Many studies have been undertaken – and even college courses developed – to ascertain the best way of enhancing productivity in the office. But it seems that one particular concept has been completely overlooked…and it is free…the air! In a study undertaken by the Harvard School of Public Health, indoor air quality was found to have a significant impact on one’s cognitive abilities. Those who participated in the study who had increased ventilation and lower carbon dioxide and VOC numbers were shown to display “higher cognitive scores.” Strangely enough, according to the study’s lead author – Joseph Allen – it seems that “we’ve been ignoring the 90%. We spend 90% of our time indoors yet indoor environmental quality and its impact on health… are often an afterthought.” Of course this should be the first clue on how to increase productivity at work.
And it seems it is. Given this result – and the fact that projected need for new office space in Manhattan to reach a staggering 92 million square feet in the next two-and-a-half decades, it seems like New York City office building developers are sitting up and taking note. It also has been found that making these office improvements does not have to warrant a financial burden. In a recent Crain’s New York article written by Scott Frank, a few inexpensive suggestions were put forward. These included:
Design ventilation rates should be elevated to 40 cubic feet per person.
Demand-control ventilation strategies should be employed to adjust how much ventilation air is delivered to a space according to how many people are there at the time along with indoor pollutant levels (as detected by sensing devices)
Reduce VOCs by bolstering tenant building standards to include low-emissions
Break down VOCs with air handlers that have bipolar ionization technology
Consider using dedicated outside air systems in existing buildings.
Finally, another way to increase air is by encouraging employees to get out of the office once in a while. Being tied to one’s desk 9+ hours each day is a sure-fire way to increase the possibility of a drop in both mental and physical wellbeing.
The New York Green Festival®, took place May 5th to 7th. Thousands of sustainable living experts, green business entrepreneurs and environmental-loving individuals joined together to check out new, environment-friendly products and services. The festival is America’s largest and longest-running sustainability and green living event (Other venues where it will be taking place include Washington, LA, San Francisco, and Portland).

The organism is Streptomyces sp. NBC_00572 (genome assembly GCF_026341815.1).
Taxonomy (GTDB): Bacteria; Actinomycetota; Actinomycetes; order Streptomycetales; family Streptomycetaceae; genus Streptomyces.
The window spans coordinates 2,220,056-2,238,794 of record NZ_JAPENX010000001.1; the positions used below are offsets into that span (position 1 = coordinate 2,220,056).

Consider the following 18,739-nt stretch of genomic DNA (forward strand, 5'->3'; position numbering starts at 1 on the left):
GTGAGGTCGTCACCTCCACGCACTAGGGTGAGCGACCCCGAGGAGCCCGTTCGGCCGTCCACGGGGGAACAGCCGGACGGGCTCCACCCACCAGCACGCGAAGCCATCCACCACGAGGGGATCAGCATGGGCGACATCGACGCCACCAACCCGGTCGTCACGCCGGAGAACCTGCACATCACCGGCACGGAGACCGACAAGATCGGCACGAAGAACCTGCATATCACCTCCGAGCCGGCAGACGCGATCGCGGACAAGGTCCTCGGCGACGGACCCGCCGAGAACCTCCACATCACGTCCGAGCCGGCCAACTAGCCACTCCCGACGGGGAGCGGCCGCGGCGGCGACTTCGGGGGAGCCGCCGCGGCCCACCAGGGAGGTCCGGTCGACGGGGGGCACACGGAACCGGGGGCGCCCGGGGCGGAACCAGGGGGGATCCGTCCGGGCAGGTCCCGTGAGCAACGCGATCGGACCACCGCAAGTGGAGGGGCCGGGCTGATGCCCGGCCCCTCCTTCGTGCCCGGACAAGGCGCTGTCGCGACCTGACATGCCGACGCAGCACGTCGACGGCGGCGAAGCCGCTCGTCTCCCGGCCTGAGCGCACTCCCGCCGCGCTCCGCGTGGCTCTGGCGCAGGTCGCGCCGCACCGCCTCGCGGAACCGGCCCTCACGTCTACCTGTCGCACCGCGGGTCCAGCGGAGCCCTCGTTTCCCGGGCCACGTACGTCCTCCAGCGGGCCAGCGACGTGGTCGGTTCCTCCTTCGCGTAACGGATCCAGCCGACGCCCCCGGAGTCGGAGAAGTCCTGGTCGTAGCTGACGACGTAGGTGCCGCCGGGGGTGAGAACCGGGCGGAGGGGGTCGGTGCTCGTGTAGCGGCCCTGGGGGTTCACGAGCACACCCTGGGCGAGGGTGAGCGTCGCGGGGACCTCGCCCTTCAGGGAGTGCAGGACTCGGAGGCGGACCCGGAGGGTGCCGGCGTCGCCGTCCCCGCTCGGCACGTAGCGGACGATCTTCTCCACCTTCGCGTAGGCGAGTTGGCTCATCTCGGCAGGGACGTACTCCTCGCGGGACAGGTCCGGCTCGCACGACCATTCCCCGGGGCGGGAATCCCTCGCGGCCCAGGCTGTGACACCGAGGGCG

Employees and volunteers at the Festival are always seeking to increase sustainability with the goal of “a truly zero waste event, where consumers can be assured that companies are committed to environmental sustainability.”
The city of New York is taking steps to make its businesses more environmentally-friendly. By June, over 30 businesses in the city are committing to half the trash they send to landfills. This Zero Waste Challenge forms part of the mayor’s goal to decrease NYC’s waste output by 90% by the year 2030. De Blasio plans on doing this through: compositing, reduced packaging and recycling.
But the city is not just requiring businesses to be a part of this effort. The man in the street can take part as well. The city is seeking to make composting and recycling very accessible. Already one can compost at home, become part of NYC’s Sanitation’s Organics Collection Pilot Program, take food and scraps to a residential drop off site, or to participating Greenmarkets which will take household food scraps to one of the compost sites for you. They will then be converted into a fertile soil amendment and be used for local urban farming and gardening projects.
Truth is, this isn’t New York’s first initiative with recycling by any means. Take Just Water run by Grace Jeon (who thinks tap water is the best kind of water and Just Water a close second), since consumers still prefer the convenience of bottled water, her company is “making the best out of a bad situation.” Why? Because the labeling comes from Forest Stewardship Council-certified trees. The fully-recyclable bottles, are made out of 53 percent paper (with the rest being made from plastic and a minimal amount of aluminum). And the firm’s most recent initiative was its new bottle that has a portion made from plant-based plastic derived from sugar cane. Overall, the bottle is way less harmful than standard bottles to the environment and creates less carbon emissions than energy-intensive plastic.